Arkansas Attorney General Leslie Rutledge says she will ask Gov. Asa Hutchinson to set new execution dates for eight death-row inmates following the Arkansas Supreme Court’s ruling Thursday on the state’s method of execution and secrecy provision.
“Today’s decision from the Arkansas Supreme Court reversing the decision from Circuit Judge Wendell Griffen once again shows that Arkansas’s method of execution by lethal injection is lawful,” Rutledge said in a news release Thursday.
“It also upholds important confidentiality provisions passed by the General Assembly to protect drug manufacturers and suppliers from intimidation and harassment,” she said. “As to the state’s next steps, I will notify the Governor once the stays of executions have been lifted so that he may set execution dates. I know that victims’ families want to see justice carried out, and that is exactly what I will continue to work toward as Attorney General.”
In a split decision Thursday, the Arkansas Supreme Court upheld a state law that allows the Arkansas Department of Correction to withhold information about the manufacturer, seller and other information about the drugs used to carry out the death penalty in Arkansas.
Kenneth Williams, a death-row inmate from Southeast Arkansas, is one of eight death-row inmates who sued to overturn the law. The inmates said the non-disclosure law could lead to cruel and unusual punishment. And, Pulaski County Circuit Court Judge Wendell Griffen ruled that the secrecy provisions in the state’s execution law are unconstitutional.
During the course of the litigation, the ADC informed the prisoners of its intent to execute them using the three-drug combination of Midazolam. The ADC also provided to the inmates with package inserts and labels for the drugs, redacting the identity of the drug supplier, and the lethal-injection protocol to be used in the executions.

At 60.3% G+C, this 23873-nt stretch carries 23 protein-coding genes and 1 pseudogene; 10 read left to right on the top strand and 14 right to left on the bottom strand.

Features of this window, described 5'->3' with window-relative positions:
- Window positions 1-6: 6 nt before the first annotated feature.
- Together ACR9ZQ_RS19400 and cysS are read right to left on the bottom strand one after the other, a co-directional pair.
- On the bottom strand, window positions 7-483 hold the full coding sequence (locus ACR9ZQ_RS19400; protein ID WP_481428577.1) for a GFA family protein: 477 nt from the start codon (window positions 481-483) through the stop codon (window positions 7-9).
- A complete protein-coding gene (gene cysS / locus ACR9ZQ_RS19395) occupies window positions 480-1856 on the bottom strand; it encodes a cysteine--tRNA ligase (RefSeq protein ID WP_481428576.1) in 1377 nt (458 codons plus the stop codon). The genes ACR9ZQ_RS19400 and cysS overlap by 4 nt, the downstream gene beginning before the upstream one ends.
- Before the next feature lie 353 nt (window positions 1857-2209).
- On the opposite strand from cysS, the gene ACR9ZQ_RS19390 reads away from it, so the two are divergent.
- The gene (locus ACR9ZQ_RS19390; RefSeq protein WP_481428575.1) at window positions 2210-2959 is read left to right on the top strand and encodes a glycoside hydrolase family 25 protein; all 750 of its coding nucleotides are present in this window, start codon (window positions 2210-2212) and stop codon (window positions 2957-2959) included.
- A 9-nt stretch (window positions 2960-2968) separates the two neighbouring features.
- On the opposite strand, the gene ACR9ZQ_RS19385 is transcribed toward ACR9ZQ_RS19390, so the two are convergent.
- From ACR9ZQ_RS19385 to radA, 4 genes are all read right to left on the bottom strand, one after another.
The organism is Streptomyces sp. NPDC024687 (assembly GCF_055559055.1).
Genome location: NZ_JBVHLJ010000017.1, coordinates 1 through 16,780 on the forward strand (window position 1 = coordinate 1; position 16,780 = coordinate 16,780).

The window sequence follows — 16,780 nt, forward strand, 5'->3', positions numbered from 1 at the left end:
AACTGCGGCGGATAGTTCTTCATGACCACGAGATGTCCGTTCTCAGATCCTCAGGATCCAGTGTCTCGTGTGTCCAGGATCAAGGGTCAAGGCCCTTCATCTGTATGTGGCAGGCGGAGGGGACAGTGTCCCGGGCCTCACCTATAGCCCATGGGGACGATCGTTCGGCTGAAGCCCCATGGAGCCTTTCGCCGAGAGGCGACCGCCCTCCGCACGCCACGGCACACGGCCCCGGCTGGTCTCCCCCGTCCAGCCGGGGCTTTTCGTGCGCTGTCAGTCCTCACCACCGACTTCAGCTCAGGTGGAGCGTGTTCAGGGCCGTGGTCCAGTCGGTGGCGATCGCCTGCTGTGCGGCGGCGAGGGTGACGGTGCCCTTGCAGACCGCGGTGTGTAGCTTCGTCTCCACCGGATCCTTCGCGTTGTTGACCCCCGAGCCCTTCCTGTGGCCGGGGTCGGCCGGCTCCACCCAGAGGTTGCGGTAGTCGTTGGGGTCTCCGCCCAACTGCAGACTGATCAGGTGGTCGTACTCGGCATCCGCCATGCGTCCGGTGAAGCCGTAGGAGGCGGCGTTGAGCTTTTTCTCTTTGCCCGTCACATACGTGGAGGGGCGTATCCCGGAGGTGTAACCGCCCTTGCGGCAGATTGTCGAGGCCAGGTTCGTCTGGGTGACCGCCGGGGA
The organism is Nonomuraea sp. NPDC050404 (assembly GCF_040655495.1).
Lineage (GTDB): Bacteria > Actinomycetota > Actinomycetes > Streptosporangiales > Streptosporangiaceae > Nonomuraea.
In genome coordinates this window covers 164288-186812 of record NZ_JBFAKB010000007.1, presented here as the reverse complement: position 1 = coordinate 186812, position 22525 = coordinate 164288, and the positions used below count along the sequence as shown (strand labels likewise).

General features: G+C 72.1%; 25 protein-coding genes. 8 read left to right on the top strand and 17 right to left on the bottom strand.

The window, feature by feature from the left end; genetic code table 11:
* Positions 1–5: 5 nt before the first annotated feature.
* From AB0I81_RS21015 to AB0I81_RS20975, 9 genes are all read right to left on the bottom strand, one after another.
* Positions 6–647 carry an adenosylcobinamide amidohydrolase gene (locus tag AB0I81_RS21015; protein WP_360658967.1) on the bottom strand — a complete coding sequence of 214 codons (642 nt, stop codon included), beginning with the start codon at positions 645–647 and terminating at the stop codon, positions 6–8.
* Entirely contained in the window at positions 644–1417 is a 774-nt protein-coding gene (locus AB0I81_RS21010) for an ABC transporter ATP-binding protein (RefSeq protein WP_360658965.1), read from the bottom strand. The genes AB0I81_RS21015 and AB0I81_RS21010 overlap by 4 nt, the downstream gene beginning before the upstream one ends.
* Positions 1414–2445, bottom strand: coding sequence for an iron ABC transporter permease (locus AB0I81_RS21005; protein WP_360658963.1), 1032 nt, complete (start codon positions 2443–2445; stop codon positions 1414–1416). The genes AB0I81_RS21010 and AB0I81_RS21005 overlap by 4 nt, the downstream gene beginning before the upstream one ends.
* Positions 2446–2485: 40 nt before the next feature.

In September 2015, Gov. Asa Hutchinson set execution dates for seven of the eight prisoners. The following month, the Arkansas Supreme Court granted the prisoners’ request for a temporary restraining order staying the scheduled executions pending resolution of the litigation.
Meanwhile, the prisoners filed an amended complaint challenging the both the constitutionality of the secrecy provisions regarding the drug supplier’s identity and the state’s selected method of execution.
The prisoners claimed that the ADC’s Midazolam protocol causes a risk of severe pain. They also proposed alternative execution methods: firing squad, a massive dose of a fast-acting barbiturate, a massive dose of an anesthetic gas, or a massive dose of an injectable opioid.
Countering the prisoners’ proposed alternatives, the ADC presented affidavits from prison officials saying they had made unsuccessful attempts to obtain a barbiturate to use in carrying out capital punishment by lethal injection. Potential suppliers were concerned about adverse publicity and the loss of business if they were identified as suppliers of drugs used for executions. An anesthetic gas supplier also said it was unwilling to sell it for executions.
The law in Arkansas calls for execution by lethal injection. The other authorized method is electrocution, which is to be utilized only after execution by lethal injection is invalidated by a final and unappealable order.
The Arkansas Supreme Court agreed with the ADC’s contention that the prisoners failed to prove that their proposed alternative methods of execution to the Midazolam protocol are feasible and readily implemented by the ADC.
The Arkansas Supreme Court disagreed with the Pulaski County Circuit Court’s determination that disclosure of the supplier is compelled as a matter of procedural due process and that the confidentiality requirement violates the provision regarding freedom of speech and of the press, the contract clause, and the publication clause.
Writing for the majority, Associate Justice Courtney Goodson said the disclosure of that information would be detrimental to the process.
“The circuit court erred in ruling that public access to the identity of the supplier of the three drugs ADC has obtained would positively enhance the functioning of executions in Arkansas,” Goodson wrote. “As has been well documented, disclosing the information is actually detrimental to the process.”
Justices Paul Danielson and Jo Hart dissented. Justice Robin Wynn dissented in part and concurred in part.